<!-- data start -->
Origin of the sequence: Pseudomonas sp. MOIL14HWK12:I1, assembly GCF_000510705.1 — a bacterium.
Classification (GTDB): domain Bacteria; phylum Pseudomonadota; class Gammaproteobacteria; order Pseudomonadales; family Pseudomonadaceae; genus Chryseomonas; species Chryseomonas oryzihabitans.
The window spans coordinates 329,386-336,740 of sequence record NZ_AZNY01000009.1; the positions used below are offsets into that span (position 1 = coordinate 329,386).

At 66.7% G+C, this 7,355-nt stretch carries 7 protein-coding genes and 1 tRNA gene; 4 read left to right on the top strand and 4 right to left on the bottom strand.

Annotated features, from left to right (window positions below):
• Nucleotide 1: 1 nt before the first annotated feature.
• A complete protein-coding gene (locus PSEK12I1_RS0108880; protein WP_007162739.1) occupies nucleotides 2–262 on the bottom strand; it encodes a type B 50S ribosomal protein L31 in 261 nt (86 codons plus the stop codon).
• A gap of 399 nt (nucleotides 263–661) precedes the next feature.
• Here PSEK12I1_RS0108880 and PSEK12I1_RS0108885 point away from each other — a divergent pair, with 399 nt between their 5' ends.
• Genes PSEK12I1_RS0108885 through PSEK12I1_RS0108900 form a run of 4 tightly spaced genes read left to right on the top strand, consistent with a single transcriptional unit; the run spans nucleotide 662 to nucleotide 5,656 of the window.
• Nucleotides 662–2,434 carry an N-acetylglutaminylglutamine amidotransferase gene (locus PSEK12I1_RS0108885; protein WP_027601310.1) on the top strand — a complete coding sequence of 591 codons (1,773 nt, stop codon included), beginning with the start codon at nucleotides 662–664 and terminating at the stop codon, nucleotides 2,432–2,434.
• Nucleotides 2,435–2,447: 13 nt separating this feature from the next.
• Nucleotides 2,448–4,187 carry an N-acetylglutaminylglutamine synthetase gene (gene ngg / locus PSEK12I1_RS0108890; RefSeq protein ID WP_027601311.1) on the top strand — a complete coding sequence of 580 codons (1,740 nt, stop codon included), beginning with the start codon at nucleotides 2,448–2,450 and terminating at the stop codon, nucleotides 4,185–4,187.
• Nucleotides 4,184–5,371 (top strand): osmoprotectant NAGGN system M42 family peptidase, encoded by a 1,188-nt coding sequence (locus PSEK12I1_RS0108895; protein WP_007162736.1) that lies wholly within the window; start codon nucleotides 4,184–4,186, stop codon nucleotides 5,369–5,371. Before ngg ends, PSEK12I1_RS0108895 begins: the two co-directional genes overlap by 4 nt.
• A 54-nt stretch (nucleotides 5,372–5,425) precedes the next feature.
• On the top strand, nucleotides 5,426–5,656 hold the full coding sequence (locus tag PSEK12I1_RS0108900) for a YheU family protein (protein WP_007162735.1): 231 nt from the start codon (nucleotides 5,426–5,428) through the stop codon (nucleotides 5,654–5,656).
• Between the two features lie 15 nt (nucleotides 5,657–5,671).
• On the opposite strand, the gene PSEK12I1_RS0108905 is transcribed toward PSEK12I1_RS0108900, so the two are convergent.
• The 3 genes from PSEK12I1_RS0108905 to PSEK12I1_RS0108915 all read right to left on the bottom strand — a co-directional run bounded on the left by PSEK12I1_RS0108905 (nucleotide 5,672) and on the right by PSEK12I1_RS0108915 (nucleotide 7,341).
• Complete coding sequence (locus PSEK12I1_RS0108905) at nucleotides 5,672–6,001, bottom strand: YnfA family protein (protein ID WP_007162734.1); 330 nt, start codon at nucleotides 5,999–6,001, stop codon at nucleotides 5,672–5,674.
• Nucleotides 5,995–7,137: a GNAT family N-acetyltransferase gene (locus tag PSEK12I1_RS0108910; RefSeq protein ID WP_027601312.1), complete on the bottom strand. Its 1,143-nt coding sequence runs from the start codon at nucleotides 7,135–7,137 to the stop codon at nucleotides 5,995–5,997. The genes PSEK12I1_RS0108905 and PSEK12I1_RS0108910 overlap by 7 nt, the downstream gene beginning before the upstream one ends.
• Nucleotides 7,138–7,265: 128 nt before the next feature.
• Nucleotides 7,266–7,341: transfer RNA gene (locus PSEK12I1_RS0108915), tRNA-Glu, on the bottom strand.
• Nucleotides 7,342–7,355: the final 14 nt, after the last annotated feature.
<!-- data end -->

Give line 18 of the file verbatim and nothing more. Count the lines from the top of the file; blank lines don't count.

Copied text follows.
• On the opposite strand, the gene PSEK12I1_RS0108905 is transcribed toward PSEK12I1_RS0108900, so the two are convergent.